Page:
How does STAR feel about the Reading FC ownership situation?
First published 13th June
Constrained. Suspended. Saddened.
For the last 18 months we’ve been trying to engage the club and its various owners in a dialogue. This began with the small issue of what was going to happen to our (and others’) small shareholdings when the TSI takeover was completed.
For some months there was a wall of silence and when we piped up to say something about this in October 2013 we were constrained upon to pipe down, in a somewhat heavy-handed manner, for the sake of the future of the club. This tone however quickly changed and a dialogue with TSI representatives began.
In these meetings we were told various things in strict confidence, which we kept, but most of which have since appeared in statements or rumours from others. This agreement imposed a constraint on what we could tell our members and supporters. By January 2014 it was clear that the Zingaverich deal was dead but positive-sounding and plausible new deals were likely to be on the table. We communicated as much as we could about our general feelings on developments via short statements on our website. Essentially our message was ‘we’ve been told to trust in the process and it sounds OK to us.’ Frankly, with delicate negotiations in progress, to which we were not party, what else could we say? We would need to and want to work with whoever completed the deal so that too was a constraint. We were told, when there is good news we would be among the first to hear it. This may of course still be true.
No deal happened in January. STAR has several times requested updates on the situation. Other than re-iterating what was already in the public domain we have had no new feedback from the club. This is not unexpected - and not unreasonable either. There probably has been no real news and they have been spending all their time trying to find new investors. While this is going on we feel in a state of suspended animation.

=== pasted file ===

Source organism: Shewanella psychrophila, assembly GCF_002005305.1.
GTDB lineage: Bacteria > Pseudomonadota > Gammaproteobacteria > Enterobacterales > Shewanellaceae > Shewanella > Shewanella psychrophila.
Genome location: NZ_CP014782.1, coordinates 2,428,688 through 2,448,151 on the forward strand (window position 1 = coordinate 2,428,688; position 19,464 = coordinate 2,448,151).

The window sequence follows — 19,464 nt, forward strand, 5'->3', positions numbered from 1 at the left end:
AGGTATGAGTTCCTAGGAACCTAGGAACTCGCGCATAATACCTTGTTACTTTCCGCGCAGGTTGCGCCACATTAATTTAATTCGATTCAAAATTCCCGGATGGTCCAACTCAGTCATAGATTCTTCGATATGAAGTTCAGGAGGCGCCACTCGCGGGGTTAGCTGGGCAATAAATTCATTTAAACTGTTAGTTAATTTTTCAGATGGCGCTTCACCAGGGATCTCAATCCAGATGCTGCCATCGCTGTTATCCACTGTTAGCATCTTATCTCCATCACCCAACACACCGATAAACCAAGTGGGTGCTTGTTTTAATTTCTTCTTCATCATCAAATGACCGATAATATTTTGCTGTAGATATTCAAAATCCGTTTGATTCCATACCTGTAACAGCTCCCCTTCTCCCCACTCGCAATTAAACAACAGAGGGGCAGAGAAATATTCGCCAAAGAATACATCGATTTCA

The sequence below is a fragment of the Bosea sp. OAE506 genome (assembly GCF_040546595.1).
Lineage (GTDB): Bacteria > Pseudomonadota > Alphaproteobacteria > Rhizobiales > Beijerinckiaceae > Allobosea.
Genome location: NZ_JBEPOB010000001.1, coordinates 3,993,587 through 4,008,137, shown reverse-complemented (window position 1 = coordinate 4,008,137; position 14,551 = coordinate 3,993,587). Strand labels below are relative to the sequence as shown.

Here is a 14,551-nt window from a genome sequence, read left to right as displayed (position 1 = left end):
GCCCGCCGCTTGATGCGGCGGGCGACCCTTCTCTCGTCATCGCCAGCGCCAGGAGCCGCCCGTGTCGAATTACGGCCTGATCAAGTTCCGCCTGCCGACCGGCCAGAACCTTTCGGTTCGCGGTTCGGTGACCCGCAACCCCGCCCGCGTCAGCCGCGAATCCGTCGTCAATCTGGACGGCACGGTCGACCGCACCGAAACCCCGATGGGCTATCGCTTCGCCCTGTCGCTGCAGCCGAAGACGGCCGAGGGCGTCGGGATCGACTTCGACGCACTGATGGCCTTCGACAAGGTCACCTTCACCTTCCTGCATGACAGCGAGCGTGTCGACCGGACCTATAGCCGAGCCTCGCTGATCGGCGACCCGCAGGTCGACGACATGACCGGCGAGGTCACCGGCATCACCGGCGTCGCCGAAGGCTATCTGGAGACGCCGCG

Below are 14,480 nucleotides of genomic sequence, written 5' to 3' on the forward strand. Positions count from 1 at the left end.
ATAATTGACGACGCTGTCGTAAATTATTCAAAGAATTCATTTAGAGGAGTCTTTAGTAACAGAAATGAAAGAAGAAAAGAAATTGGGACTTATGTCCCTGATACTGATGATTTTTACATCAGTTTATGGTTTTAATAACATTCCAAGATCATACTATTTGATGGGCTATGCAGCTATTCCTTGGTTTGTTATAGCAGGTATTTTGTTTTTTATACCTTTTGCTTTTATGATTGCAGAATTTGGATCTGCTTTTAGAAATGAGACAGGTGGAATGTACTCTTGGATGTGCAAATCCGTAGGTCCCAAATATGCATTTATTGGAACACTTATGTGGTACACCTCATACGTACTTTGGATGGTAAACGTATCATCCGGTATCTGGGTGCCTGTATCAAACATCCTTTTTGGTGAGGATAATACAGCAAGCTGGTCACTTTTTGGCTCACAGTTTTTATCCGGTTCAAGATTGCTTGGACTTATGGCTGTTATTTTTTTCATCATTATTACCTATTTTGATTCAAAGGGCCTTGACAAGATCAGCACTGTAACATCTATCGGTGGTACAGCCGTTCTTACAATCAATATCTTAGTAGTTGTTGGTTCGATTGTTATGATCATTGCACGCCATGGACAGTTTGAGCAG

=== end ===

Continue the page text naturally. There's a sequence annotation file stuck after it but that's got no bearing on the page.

We really do not want to see the Madejski era end like this but none of the various parties involved in this situation have covered themselves in glory.
Reading FC’s main target this season on the pitch was a return to the Premier League via automatic promotion. Hand on heart we were never in real contention. In our view Nigel Adkins did well, given the background situation and limited resources, to take us within a minute of the play-offs. But apart from the odd game we were never convincing promotion material.
Reading FC’s main target this season off-the-pitch was to effect an orderly transition to new ownership. Those involved faced an unusually complicated situation. We believe a great deal of effort has gone into trying to find a buyer. Many have viewed, some have offered, none has bought. Whether it was the wrong buyer, the wrong price, the wrong conditions we just don’t know. We can only judge by results. There was no sale and the sale is now in the hands of those whose interests are, shall we say, more financially-driven.